DAYS OF RAGE: THE YOUNG PALESTINIANS PBS, tomorrow, 9-11:30 p.m. Documentary on directed by Jo Franklin-Trout. BEATINGS, shootings, home demolitions, imprisonment without charge or trial - these and other cruelties of Israel's occupation of the West Bank and Gaza Strip are catalogued by independent filmmaker Jo Franklin-Trout in ``Days of Rage: the Young Palestinians.''
The 90-minute documentary also looks at how Palestinians are fighting back. A disguised youth who is identified as a leader of the the intifadah, the anti-occupation uprising that began in December 1987, describes a strategy for luring an Israeli army patrol into an urban ambush and then escaping pursuit. Nonviolent resistance, such as strikes and non-payment of taxes, is also examined.
That this terrain is almost too familiar isn't Ms. Franklin-Trout's fault. The broadcast of her film, originally scheduled for last December, slipped once to June, then again to tomorrow. Meanwhile, the nightly news has crisscrossed the territory.
The film has also been overtaken by events. Finished last September, it preceded by two months the meeting of the Palestine National Council (PNC) in Algiers. Thus Jerome Segal, a Jewish-American academic, can be seen advocating the declaration of an independent Palestinian state 10 months after the PNC took that very step. What's more, far from maintaining solidarity in confrontation with the Israelis, the intifadah over the summer has increasingly turned on itself.
``Days of Rage'' does make a fresh contribution by redefining the Israeli-Palestinian conflict. The intifadah, it implies, is not an extension of a 40-year battle over whether Palestine should be a secular democratic state or a Jewish state with a not-fully enfranchised Arab minority. It does not range little Israel against a score of Arab nations and the irredentist Palestine Liberation Organization.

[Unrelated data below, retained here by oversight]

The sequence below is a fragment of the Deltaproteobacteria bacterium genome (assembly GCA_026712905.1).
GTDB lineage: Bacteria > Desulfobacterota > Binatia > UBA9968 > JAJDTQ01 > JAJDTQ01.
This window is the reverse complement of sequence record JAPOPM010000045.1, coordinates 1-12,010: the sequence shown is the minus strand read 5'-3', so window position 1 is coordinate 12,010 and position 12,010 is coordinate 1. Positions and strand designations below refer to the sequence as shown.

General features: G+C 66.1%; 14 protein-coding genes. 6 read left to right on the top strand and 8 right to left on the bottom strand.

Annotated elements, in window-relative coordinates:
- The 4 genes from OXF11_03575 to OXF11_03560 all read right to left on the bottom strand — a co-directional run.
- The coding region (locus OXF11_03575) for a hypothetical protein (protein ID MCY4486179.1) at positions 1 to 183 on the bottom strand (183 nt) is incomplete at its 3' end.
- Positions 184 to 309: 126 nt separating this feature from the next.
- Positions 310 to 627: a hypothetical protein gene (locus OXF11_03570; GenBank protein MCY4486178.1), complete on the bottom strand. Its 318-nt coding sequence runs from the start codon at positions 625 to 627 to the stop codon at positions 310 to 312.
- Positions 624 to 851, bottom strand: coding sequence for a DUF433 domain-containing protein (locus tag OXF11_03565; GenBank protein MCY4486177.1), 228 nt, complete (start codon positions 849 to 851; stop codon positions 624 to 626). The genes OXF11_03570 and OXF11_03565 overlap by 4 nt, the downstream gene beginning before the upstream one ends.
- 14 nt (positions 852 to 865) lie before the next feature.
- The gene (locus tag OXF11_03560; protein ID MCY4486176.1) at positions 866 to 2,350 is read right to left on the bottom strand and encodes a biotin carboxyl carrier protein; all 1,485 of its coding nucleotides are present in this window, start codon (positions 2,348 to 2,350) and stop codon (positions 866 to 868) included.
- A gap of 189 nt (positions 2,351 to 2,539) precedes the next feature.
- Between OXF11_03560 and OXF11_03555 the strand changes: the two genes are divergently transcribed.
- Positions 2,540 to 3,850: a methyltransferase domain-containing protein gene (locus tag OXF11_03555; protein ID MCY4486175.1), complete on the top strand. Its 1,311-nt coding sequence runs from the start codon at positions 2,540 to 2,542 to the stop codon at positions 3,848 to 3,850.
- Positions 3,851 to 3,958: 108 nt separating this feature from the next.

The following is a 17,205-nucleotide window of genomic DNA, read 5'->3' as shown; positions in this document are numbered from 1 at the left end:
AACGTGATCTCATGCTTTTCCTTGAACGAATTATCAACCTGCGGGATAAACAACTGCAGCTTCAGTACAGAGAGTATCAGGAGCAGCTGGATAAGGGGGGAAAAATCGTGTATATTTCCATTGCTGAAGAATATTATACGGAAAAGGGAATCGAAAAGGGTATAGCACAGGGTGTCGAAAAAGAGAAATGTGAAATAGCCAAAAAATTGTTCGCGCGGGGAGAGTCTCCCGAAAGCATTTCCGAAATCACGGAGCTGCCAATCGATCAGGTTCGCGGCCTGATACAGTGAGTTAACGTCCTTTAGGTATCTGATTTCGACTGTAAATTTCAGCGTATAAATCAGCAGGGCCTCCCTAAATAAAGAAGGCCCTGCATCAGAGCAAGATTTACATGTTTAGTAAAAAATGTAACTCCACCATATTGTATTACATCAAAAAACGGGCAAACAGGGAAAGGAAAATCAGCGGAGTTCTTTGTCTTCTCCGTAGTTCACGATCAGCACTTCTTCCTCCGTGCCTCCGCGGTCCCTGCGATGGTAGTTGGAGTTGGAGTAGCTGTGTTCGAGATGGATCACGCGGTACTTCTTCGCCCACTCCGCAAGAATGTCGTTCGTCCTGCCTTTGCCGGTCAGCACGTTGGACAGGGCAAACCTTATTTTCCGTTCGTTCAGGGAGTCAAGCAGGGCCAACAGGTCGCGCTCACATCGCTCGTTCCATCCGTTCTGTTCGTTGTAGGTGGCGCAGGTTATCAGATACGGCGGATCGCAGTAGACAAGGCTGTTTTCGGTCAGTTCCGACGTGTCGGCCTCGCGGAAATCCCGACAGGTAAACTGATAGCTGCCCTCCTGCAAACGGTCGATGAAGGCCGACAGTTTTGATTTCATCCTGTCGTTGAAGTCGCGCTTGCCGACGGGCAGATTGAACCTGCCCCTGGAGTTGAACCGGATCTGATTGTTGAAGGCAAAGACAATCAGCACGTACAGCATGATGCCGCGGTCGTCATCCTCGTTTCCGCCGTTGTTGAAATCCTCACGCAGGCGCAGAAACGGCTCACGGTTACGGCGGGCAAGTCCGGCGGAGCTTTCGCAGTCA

Rather, the intifadah is portrayed as the inevitable struggle by Palestinians to throw off the occupation by an Israel whose existence they are quite ready to accept, provided that Israel accepts their own equal claim to self-determination. An Israeli ``dove,'' retired Maj. Gen. Mattiyahu Peled, concludes the film with the assertion that only by allowing a Palestinian state in the territories - including East Jerusalem - will the ``21-year'' Palestinian-Israeli conflict be brought to an end.
In redefining the conflict, the film robs Israel of its claim that security concerns justify both continuing the occupation and the abusive measures to put down the uprising. The controversy that erupted over this transfer of victim status to the Palestinians is what delayed the film's broadcast.
Franklin-Trout's film will be shown unchanged. But in an effort to balance it, it is being ``wrapped.'' A short documentary will be shown before ``Days of Rage,'' and another documentary and a panel discussion will follow. This package of programming is called ``Intifada: The Palestinians and Israel.'' Yet enveloping ``Days of Rage'' in this other material doesn't so much balance it as sink it. Few viewers will have the stamina or interest to endure the full two-and-a-half hours. This treatment of a documentary has provoked some journalistic outrage of its own, and rightly so. If ``wrapping'' is the way to redress controversy, then ``Intifada: The Palestinians and Israel'' should be likewise ``wrapped'' with a documentary on the media power of the pro-Israel lobby.
That's not to say ``Days of Rage'' is flawless, even as an avowed expression of one side of an issue. The way Franklin-Trout interviews the mother of an imprisoned boy makes her appear to extract the answer she wants: ``They sentenced him for five months in jail, $700 fine, and he's 16 years old, and it was for throwing stones. Is that right? ... Are the other children afraid as a result of what happened, or are they continuing the work of the intifadah?'' Pretty heavy-handed, but it hardly warrants the virtual squelching of the film through the broadcast delays and packaging.
Those who view ``Days of Rage'' will find that it reflects the mood of a moment now passed. Much has changed politically. To help the Palestinian cause now - as this film aimed to do - it would need fewer indictments of Israel and more Palestinians professing a desire to live with Israel in peace.